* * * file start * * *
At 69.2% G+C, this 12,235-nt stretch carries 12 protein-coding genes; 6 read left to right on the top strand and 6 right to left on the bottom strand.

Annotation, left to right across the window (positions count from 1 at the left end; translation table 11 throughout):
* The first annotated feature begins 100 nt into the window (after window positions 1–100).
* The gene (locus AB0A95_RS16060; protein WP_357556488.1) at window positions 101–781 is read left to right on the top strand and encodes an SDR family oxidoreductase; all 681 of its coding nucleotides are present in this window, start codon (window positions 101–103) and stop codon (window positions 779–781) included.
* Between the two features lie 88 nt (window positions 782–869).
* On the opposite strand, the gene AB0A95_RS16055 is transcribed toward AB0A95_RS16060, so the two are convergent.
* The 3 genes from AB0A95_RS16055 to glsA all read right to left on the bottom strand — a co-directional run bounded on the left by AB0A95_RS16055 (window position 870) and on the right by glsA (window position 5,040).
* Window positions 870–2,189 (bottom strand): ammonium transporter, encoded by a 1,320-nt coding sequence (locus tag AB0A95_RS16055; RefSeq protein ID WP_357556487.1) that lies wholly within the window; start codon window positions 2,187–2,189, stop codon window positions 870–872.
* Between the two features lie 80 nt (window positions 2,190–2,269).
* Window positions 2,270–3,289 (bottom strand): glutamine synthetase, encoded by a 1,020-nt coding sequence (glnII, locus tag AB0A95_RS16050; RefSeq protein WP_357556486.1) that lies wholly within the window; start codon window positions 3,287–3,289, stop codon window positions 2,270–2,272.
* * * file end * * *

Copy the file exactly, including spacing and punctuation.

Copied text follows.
At 69.2% G+C, this 12,235-nt stretch carries 12 protein-coding genes; 6 read left to right on the top strand and 6 right to left on the bottom strand.

Annotation, left to right across the window (positions count from 1 at the left end; translation table 11 throughout):
* The first annotated feature begins 100 nt into the window (after window positions 1–100).
* The gene (locus AB0A95_RS16060; protein WP_357556488.1) at window positions 101–781 is read left to right on the top strand and encodes an SDR family oxidoreductase; all 681 of its coding nucleotides are present in this window, start codon (window positions 101–103) and stop codon (window positions 779–781) included.
* Between the two features lie 88 nt (window positions 782–869).
* On the opposite strand, the gene AB0A95_RS16055 is transcribed toward AB0A95_RS16060, so the two are convergent.
* The 3 genes from AB0A95_RS16055 to glsA all read right to left on the bottom strand — a co-directional run bounded on the left by AB0A95_RS16055 (window position 870) and on the right by glsA (window position 5,040).
* Window positions 870–2,189 (bottom strand): ammonium transporter, encoded by a 1,320-nt coding sequence (locus tag AB0A95_RS16055; RefSeq protein ID WP_357556487.1) that lies wholly within the window; start codon window positions 2,187–2,189, stop codon window positions 870–872.
* Between the two features lie 80 nt (window positions 2,190–2,269).
* Window positions 2,270–3,289 (bottom strand): glutamine synthetase, encoded by a 1,020-nt coding sequence (glnII, locus tag AB0A95_RS16050; RefSeq protein WP_357556486.1) that lies wholly within the window; start codon window positions 3,287–3,289, stop codon window positions 2,270–2,272.